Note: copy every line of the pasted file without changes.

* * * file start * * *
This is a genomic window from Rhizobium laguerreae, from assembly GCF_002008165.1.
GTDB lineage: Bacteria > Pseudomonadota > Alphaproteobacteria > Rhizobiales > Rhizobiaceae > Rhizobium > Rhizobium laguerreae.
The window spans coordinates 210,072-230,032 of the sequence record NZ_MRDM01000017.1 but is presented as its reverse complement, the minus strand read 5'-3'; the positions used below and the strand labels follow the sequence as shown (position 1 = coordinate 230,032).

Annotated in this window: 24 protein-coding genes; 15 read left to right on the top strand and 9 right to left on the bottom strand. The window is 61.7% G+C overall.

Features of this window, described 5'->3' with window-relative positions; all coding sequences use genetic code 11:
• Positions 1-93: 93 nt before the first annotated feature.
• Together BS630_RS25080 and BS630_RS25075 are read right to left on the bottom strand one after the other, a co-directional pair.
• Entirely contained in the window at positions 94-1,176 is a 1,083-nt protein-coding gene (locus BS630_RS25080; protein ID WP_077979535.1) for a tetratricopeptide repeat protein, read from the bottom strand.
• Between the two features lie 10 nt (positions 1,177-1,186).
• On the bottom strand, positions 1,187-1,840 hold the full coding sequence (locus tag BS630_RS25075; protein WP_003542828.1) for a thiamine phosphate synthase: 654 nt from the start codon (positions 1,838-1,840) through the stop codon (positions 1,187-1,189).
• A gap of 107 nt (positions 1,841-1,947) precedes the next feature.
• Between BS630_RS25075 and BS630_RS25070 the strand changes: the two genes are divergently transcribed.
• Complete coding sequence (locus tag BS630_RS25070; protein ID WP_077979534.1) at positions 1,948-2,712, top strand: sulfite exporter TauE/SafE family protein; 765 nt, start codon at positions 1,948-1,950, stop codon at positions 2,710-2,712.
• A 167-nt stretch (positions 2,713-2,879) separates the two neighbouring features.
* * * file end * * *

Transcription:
This is a genomic window from Rhizobium laguerreae, from assembly GCF_002008165.1.
GTDB lineage: Bacteria > Pseudomonadota > Alphaproteobacteria > Rhizobiales > Rhizobiaceae > Rhizobium > Rhizobium laguerreae.
The window spans coordinates 210,072-230,032 of the sequence record NZ_MRDM01000017.1 but is presented as its reverse complement, the minus strand read 5'-3'; the positions used below and the strand labels follow the sequence as shown (position 1 = coordinate 230,032).

Annotated in this window: 24 protein-coding genes; 15 read left to right on the top strand and 9 right to left on the bottom strand. The window is 61.7% G+C overall.

Features of this window, described 5'->3' with window-relative positions; all coding sequences use genetic code 11:
• Positions 1-93: 93 nt before the first annotated feature.
• Together BS630_RS25080 and BS630_RS25075 are read right to left on the bottom strand one after the other, a co-directional pair.
• Entirely contained in the window at positions 94-1,176 is a 1,083-nt protein-coding gene (locus BS630_RS25080; protein ID WP_077979535.1) for a tetratricopeptide repeat protein, read from the bottom strand.
• Between the two features lie 10 nt (positions 1,177-1,186).
• On the bottom strand, positions 1,187-1,840 hold the full coding sequence (locus tag BS630_RS25075; protein WP_003542828.1) for a thiamine phosphate synthase: 654 nt from the start codon (positions 1,838-1,840) through the stop codon (positions 1,187-1,189).
• A gap of 107 nt (positions 1,841-1,947) precedes the next feature.
• Between BS630_RS25075 and BS630_RS25070 the strand changes: the two genes are divergently transcribed.
• Complete coding sequence (locus tag BS630_RS25070; protein ID WP_077979534.1) at positions 1,948-2,712, top strand: sulfite exporter TauE/SafE family protein; 765 nt, start codon at positions 1,948-1,950, stop codon at positions 2,710-2,712.
• A 167-nt stretch (positions 2,713-2,879) separates the two neighbouring features.